Quebec is reporting 276 new cases of COVID-19 and one more death on Monday, marking the lowest caseload in the province since Sept. 14.
Since the start of the pandemic, 370,319 infections have been tallied, while the virus has claimed the lives of 11,128 Quebecers.
Authorities said the latest death occurred between May 24 and May 29, with no fatalities in the last 24 hours.
Hospitalizations linked to the virus dropped on Monday with 362 patients requiring treatment, for a decrease of two since Sunday. Of those, 89 were in the ICU for a decrease of one.
Quebec Health Minister Christian Dubé took to social media on Monday to stress the importance of following public health guidelines and getting vaccinated.
“The last time we had such a record was on Sept. 14,” he wrote on Twitter, referring to the number of new cases.
“However, we must remain cautious to prevent this number from rising upwards, as it did last fall. The solution: respect the measures and get vaccinated.”
To date, 5,583,075 doses of COVID-19 have been administered including 77,495 doses in the last 24 hours.
During an afternoon press conference Dubé was asked to clarify when people who had received a first dose of AstraZeneca would be eligible for a second.
There was confusion after the immunization committee said that it was technically possible to receive a second dose four weeks after receiving a first dose.
Dubé, however, said Quebec is requiring people to wait eight weeks to maximize protection.
“You have to wait a minimum of four weeks but … to have the best immunity for the second dose you have to wait eight weeks,” he said.
Easing restrictions in orange zones
The downward trend in COVID-19 indicators comes as several regions in the province are being downgraded from the highest pandemic alert level allowing restrictions to ease.
Five regions, including Quebec City, will move completely to the orange level, which will allow gyms and restaurant dining rooms to reopen.
In the Chaudière-Appalaches, Estrie and Bas-Saint-Laurent regions, several municipalities will remain at the red alert level while the rest of the region moves to orange.
On Montreal’s south shore, residents and restaurant owners alike were rejoicing.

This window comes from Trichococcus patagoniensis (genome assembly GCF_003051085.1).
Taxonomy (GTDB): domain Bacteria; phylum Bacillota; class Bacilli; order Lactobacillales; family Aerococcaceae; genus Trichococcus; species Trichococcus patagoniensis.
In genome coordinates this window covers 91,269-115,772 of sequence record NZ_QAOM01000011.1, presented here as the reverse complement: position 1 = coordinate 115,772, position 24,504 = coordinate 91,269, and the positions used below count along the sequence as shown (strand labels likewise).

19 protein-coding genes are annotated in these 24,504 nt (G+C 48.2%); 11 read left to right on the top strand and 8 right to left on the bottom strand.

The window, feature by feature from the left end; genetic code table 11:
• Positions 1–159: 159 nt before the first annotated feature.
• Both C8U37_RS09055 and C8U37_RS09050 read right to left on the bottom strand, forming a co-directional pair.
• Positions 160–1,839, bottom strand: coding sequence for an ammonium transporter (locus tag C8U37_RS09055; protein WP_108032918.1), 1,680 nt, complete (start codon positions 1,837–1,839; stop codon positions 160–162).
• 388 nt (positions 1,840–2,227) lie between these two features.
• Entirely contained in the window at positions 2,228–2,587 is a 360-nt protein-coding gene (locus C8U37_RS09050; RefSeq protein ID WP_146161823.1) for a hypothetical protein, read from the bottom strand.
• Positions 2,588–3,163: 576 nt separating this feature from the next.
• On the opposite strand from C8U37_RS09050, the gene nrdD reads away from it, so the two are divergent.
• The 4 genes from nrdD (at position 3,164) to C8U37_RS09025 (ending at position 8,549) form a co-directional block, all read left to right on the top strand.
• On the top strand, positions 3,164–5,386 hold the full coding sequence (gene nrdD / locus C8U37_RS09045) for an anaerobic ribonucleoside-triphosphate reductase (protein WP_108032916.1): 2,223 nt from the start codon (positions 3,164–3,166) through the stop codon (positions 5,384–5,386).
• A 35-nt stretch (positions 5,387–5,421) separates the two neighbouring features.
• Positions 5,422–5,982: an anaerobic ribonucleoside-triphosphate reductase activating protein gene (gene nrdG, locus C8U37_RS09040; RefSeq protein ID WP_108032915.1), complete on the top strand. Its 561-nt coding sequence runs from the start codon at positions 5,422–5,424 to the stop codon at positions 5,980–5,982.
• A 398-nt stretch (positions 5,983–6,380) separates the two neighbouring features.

“We’re incredibly excited, we’re looking at the beautiful restaurants here in Saint-Lambert and we just can’t wait,” said Saint-Lambert resident Stephen Marchand.
Piazzetta owner Samantha Lamarche echoed the sentiment.
“We are so excited to be able to reopen the doors and the restaurant to everybody,” she said. ”
“We’ve been working very hard for the past week but super excited, everybody is very anxious to start over again.”
While the indoor dining room is now open, Lamarche said patrons prefer being outside.
“The terrace is more popular during the summer for sure. But the fact that we can have people inside and outside is a blessing right now,” she said.
Montreal and Laval remain red zones, though the premier has said all regions are expected to be out of the province’s highest pandemic alert level by June 7 if all goes well.
However, Dubé was forced to reiterate the need for people to follow public health guidelines after several large gatherings were held over over the weekend.
Revellers gathered in major parks to celebrate the lifting of the province’s five-month overnight curfew on Friday, keeping local police forces busy.
Dubé wouldn’t say if any new measures will be put in place to ensure compliance with remaining guidelines.
“The excitement of the first few days was normal,” he said of the outdoor celebrations. “Let’s see how it will develop in the next few days but I think people understand how important it is to respect the rules.”
— with files from The Canadian Press and Global News’ Olivia O’Malley